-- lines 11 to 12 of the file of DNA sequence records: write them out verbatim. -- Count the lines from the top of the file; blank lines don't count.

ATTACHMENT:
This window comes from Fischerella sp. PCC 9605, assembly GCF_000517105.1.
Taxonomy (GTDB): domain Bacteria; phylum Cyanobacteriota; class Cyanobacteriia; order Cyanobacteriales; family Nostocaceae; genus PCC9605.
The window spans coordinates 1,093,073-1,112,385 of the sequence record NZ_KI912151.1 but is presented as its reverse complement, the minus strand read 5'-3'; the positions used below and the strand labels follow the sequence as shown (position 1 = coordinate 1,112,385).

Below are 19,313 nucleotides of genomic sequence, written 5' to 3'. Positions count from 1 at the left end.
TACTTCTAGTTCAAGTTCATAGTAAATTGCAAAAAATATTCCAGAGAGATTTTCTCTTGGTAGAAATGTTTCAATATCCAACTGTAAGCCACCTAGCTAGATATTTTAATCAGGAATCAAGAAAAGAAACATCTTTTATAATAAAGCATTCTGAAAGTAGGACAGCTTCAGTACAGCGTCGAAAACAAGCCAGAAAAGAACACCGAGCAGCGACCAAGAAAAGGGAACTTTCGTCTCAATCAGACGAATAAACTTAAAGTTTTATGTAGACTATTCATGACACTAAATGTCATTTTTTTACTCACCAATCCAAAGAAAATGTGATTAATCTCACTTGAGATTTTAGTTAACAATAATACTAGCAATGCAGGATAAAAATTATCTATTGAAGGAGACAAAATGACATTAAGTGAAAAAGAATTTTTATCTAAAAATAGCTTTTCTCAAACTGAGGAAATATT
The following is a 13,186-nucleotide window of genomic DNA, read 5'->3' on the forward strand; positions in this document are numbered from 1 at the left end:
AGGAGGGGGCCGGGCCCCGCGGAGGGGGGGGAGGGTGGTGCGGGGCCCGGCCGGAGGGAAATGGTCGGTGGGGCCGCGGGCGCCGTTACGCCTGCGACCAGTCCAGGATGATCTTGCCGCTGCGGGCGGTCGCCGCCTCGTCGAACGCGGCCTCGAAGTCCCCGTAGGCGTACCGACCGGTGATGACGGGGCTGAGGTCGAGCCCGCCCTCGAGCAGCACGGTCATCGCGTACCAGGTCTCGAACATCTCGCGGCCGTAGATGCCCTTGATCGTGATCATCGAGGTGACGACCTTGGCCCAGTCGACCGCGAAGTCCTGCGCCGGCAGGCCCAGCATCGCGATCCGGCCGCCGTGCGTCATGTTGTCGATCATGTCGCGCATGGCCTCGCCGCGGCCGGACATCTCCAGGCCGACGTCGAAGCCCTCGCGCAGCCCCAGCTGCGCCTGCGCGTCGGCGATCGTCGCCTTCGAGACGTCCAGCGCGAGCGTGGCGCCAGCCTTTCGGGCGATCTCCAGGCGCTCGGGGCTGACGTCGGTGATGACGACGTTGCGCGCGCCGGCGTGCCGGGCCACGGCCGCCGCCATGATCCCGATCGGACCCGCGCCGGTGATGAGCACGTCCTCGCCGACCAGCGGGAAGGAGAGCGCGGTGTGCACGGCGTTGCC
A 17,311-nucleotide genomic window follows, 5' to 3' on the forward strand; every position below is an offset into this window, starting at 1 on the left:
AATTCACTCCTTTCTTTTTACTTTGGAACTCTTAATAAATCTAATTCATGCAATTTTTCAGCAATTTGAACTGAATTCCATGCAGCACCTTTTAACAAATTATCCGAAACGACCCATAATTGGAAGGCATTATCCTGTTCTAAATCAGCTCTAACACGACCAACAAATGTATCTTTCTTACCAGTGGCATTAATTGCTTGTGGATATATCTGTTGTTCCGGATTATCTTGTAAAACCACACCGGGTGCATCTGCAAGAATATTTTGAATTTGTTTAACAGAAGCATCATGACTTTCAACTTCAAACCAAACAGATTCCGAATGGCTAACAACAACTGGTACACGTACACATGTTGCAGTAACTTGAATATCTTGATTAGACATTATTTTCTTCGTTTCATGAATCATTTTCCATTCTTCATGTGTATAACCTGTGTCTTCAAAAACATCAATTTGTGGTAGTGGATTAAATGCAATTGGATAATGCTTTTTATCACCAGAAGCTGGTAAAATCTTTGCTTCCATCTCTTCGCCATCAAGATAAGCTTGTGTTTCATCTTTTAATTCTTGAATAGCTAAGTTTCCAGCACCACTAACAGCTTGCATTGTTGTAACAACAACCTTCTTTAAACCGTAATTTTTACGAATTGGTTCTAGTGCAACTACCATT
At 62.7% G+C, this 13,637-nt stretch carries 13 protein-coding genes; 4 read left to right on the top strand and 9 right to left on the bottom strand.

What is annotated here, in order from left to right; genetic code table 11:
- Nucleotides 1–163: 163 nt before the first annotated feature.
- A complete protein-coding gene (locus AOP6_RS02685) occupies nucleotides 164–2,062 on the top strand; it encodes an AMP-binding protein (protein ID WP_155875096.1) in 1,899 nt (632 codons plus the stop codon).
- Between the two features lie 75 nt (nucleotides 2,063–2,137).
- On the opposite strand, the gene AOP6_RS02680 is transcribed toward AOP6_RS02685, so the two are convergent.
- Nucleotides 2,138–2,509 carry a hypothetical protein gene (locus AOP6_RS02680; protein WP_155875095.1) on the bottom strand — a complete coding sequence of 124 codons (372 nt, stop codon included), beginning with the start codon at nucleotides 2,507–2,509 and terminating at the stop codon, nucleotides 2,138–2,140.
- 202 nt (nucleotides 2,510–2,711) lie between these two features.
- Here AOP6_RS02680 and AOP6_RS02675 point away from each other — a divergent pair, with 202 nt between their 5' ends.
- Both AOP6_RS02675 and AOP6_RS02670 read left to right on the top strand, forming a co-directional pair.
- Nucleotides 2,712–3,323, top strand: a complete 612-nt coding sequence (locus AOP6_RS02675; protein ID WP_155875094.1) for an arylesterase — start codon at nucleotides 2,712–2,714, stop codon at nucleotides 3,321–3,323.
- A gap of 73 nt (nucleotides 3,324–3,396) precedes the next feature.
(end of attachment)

What is annotated here, in order from left to right; genetic code table 11:
- Nucleotides 1–163: 163 nt before the first annotated feature.